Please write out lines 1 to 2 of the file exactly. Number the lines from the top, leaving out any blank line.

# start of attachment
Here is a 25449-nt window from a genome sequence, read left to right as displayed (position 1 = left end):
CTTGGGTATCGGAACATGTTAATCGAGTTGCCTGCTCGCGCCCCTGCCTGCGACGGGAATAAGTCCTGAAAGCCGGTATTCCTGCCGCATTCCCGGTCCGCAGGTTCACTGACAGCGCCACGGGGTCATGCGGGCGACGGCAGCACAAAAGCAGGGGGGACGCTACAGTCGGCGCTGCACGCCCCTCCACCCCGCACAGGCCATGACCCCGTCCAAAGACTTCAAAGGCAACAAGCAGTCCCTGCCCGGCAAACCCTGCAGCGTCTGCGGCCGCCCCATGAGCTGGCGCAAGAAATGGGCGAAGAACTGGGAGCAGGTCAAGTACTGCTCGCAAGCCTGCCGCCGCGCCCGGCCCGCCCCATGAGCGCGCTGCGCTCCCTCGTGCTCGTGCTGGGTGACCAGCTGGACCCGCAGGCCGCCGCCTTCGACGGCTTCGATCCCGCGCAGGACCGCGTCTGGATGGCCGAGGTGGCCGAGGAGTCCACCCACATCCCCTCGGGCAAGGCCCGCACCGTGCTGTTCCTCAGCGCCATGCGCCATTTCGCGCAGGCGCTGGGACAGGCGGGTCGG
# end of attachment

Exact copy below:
Here is a 25449-nt window from a genome sequence, read left to right as displayed (position 1 = left end):
CTTGGGTATCGGAACATGTTAATCGAGTTGCCTGCTCGCGCCCCTGCCTGCGACGGGAATAAGTCCTGAAAGCCGGTATTCCTGCCGCATTCCCGGTCCGCAGGTTCACTGACAGCGCCACGGGGTCATGCGGGCGACGGCAGCACAAAAGCAGGGGGGACGCTACAGTCGGCGCTGCACGCCCCTCCACCCCGCACAGGCCATGACCCCGTCCAAAGACTTCAAAGGCAACAAGCAGTCCCTGCCCGGCAAACCCTGCAGCGTCTGCGGCCGCCCCATGAGCTGGCGCAAGAAATGGGCGAAGAACTGGGAGCAGGTCAAGTACTGCTCGCAAGCCTGCCGCCGCGCCCGGCCCGCCCCATGAGCGCGCTGCGCTCCCTCGTGCTCGTGCTGGGTGACCAGCTGGACCCGCAGGCCGCCGCCTTCGACGGCTTCGATCCCGCGCAGGACCGCGTCTGGATGGCCGAGGTGGCCGAGGAGTCCACCCACATCCCCTCGGGCAAGGCCCGCACCGTGCTGTTCCTCAGCGCCATGCGCCATTTCGCGCAGGCGCTGGGACAGGCGGGTCGG